Wired that way: genes do shape behaviors but it’s complicated

The relationship between our genotypes and our psychological traits, while substantial, is highly indirect and emergent.

Photo by Kim Carpenter on Unsplash

Many of our psychological traits are innate in origin. There is overwhelming evidence from twin, family and general population studies that all manner of personality traits, as well as things such as intelligence, sexuality and risk of psychiatric disorders, are highly heritable. Put concretely, this means that a sizeable fraction of the population spread of values such as IQ scores or personality measures is attributable to genetic differences between people. The story of our lives most definitively does not start with a blank page.

But exactly how does our genetic heritage influence our psychological traits? Are there direct links from molecules to minds? Are there dedicated genetic and neural modules underlying various cognitive functions? What does it mean to say we have found 'genes for intelligence', or extraversion, or schizophrenia? This commonly used 'gene for X' construction is unfortunate in suggesting that such genes have a dedicated function: that it is their purpose to cause X. This is not the case at all. Interestingly, the confusion arises from a conflation of two very different meanings of the word 'gene'.

From the perspective of molecular biology, a gene is a stretch of DNA that codes for a specific protein. So there is a gene for the protein haemoglobin, which carries oxygen around in the blood, and a gene for insulin, which regulates our blood sugar, and genes for metabolic enzymes and neurotransmitter receptors and antibodies, and so on; we have a total of about 20,000 genes defined in this way. It is right to think of the purpose of these genes as encoding those proteins with those cellular or physiological functions.

But from the point of view of heredity, a gene is some physical unit that can be passed from parent to offspring that is associated with some trait or condition. There is a gene for sickle-cell anaemia, for example, that explains how the disease runs in families. The key idea linking these two different concepts of the gene is variation: the 'gene' for sickle-cell anaemia is really just a mutation or change in sequence in the stretch of DNA that codes for haemoglobin. That mutation does not have a purpose – it only has an effect.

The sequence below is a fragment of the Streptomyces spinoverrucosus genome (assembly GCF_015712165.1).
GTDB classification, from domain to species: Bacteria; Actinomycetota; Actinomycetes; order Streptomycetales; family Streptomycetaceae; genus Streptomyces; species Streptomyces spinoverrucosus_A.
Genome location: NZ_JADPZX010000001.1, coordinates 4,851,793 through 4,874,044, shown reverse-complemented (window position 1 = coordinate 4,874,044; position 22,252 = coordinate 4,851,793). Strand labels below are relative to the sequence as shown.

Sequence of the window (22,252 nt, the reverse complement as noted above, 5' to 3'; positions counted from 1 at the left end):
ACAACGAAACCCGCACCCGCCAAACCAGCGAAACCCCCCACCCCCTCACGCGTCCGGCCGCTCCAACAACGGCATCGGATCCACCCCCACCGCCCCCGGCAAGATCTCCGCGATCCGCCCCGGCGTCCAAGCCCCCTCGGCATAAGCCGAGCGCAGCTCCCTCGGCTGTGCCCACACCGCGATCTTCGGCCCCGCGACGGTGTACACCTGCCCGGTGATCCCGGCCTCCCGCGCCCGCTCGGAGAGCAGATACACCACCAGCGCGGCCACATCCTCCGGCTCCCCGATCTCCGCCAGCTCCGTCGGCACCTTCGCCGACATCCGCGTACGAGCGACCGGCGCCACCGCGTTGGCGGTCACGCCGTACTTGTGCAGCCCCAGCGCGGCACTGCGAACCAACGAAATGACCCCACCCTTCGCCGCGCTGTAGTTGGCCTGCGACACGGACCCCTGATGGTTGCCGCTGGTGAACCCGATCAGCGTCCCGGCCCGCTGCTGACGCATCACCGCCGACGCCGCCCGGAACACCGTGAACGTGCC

So, when we talk about genes for intelligence, say, what we really mean is genetic variants that cause differences in intelligence. These might be having their effects in highly indirect ways. Though we all share a human genome, with a common plan for making a human body and a human brain, wired so as to confer our general human nature, genetic variation in that plan arises inevitably, as errors creep in each time DNA is copied to make new sperm and egg cells. The accumulated genetic variation leads to variation in how our brains develop and function, and ultimately to variation in our individual natures.

This is not metaphorical. We can directly see the effects of genetic variation on our brains. Neuroimaging technologies reveal extensive individual differences in the size of various parts of the brain, including functionally defined areas of the cerebral cortex. They reveal how these areas are laid out and interconnected, and the pathways by which they are activated and communicate with each other under different conditions. All these parameters are at least partly heritable – some highly so.

That said, the relationship between these kinds of neural properties and psychological traits is far from simple. There is a long history of searching for correlations between isolated parameters of brain structure – or function – and specific behavioural traits, and certainly no shortage of apparently positive associations in the published literature. But for the most part, these have not held up to further scrutiny.

It turns out that the brain is simply not so modular: even quite specific cognitive functions rely not on isolated areas but on interconnected brain subsystems. And the high-level properties that we recognise as stable psychological traits cannot even be linked to the functioning of specific subsystems, but emerge instead from the interplay between them.